Alumni Spotlight – Alan Hunt, MEM ’05

Alan Hunt

Local Food Strategies LLC
Owner and Principal

MEM ‘05
Environmental Economics and Policy


As a policy entrepreneur, Alan has formed relationships across sectors, interest groups, and professional disciplines to broaden support for sustainable food systems. He worked in Washington, D.C. for more than five years within national policy alliances to promote local and regional food systems and food access. Local Food Strategies LLC was formed in 2010 and has served the non-profit sector, academia, and industry. His work with policymakers and advocates on promoting local and regional food systems spans two continents.

Alan completed a Ph.D. in Rural Development at Newcastle University’s Centre for Rural Economy in 2013.  His project and forthcoming publications focus on how national-level local food policies developed in the US and the UK over the past two decades. Also, he was awarded a Fulbright Scholarship during 2010 to 2011.

Previously, he served as a Policy Analyst and Senior Policy Analyst at the Northeast Midwest Institute (2005-2009), where he was an assistant to the coordinator of the $5 million Farm and Food Policy Project and later Coordinator to the Project (2008). In this role, he was responsible for implementing the locally and regionally produced food priority in the USDA Rural Business and Industries Loan Guarantee program and the Healthy Urban Food Enterprise Development Center. He also assisted with the development and implementation of the USDA Food Desert Study.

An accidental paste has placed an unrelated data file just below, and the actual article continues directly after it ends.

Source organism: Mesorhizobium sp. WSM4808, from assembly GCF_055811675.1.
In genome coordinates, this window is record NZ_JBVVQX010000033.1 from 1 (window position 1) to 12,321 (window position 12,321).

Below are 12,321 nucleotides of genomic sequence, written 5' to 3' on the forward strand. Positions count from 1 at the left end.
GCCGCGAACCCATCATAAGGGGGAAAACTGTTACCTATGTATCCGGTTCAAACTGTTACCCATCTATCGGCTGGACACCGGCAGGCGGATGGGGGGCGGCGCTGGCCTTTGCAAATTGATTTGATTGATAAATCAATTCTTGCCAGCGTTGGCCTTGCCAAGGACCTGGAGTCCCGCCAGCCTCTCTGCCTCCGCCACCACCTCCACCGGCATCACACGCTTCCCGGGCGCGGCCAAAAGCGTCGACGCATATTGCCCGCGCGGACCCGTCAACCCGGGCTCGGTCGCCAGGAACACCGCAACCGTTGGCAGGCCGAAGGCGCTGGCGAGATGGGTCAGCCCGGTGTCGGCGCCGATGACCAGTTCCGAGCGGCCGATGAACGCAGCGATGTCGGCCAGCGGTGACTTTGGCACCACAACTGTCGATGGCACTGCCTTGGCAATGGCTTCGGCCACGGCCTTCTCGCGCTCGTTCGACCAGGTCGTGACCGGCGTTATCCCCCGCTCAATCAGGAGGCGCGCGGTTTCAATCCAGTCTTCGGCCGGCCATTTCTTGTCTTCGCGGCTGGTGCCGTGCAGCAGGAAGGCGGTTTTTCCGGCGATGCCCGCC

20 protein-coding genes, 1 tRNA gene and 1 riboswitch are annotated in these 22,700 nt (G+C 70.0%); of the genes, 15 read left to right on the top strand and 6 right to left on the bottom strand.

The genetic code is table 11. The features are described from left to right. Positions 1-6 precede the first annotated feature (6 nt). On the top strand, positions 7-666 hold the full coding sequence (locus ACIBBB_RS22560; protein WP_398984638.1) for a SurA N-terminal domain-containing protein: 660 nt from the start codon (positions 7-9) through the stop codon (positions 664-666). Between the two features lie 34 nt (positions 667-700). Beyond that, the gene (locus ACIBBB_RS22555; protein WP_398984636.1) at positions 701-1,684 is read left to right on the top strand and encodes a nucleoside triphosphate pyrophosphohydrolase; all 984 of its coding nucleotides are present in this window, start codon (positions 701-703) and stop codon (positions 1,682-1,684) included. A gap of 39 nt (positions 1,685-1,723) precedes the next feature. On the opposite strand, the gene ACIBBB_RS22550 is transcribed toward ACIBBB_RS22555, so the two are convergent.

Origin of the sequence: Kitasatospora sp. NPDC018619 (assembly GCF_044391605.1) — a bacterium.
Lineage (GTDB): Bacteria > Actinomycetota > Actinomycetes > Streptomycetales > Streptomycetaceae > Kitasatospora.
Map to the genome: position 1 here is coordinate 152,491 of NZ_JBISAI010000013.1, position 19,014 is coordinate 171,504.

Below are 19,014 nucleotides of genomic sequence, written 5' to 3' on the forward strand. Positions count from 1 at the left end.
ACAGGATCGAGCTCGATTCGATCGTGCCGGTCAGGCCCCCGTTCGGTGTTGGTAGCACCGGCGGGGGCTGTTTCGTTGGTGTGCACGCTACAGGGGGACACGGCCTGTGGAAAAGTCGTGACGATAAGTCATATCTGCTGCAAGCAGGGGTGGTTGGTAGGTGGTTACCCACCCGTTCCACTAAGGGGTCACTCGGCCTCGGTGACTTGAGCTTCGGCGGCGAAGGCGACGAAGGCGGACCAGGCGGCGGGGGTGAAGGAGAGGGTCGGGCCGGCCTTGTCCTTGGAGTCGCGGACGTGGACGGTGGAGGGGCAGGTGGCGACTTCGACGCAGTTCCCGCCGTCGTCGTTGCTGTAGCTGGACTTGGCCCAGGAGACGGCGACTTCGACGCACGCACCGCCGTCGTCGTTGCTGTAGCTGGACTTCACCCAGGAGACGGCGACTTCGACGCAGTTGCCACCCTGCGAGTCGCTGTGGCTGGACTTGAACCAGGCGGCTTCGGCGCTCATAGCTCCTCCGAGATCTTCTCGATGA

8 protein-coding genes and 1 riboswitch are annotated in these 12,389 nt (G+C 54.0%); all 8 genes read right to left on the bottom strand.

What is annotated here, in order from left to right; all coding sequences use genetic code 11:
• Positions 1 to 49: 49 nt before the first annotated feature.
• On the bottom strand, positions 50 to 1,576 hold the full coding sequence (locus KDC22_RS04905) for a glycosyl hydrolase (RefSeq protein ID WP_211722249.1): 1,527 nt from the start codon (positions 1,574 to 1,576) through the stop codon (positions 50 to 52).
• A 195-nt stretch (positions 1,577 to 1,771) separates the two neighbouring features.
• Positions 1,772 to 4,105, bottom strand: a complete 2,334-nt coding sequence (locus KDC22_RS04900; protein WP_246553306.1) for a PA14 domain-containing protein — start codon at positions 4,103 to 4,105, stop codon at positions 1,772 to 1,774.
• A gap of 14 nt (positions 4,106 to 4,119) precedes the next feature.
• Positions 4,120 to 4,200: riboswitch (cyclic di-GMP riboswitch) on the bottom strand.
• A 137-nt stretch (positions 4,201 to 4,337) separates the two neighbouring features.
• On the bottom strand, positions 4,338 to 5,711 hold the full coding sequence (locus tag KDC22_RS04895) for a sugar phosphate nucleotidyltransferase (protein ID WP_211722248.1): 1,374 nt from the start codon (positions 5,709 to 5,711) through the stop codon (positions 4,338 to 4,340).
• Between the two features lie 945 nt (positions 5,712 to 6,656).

In 2009, he was a Senior Policy Associate at Wallace Center at Winrock International (2009). He was the proposal lead for their successful application for the USDA Healthy Urban Food Enterprise Development Center, a $3 million, three year grant and technical assistance program designed to support market-based approaches to increase healthy food access in low income communities.

Alan grew up on a small farm in rural New Jersey.


“The value of my Nicholas School degree came from being able to understand the language, logic, and methods of economists as applied to policy.  That background in qualitative, quantitative, and statistical analyses prepared me well for my eventual PhD.  Also, it was incredibly important that the Nicholas School allowed for a significant number of electives: classes in Marketing, Creative Non-fiction Writing were essential for developing advocacy skills, a business school course in Non-market Institutions exposed gave me an intellectual grounding in the roles of business and government in society, and two courses at NC State in sustainable agriculture gave the scientific background for sustainable food systems.”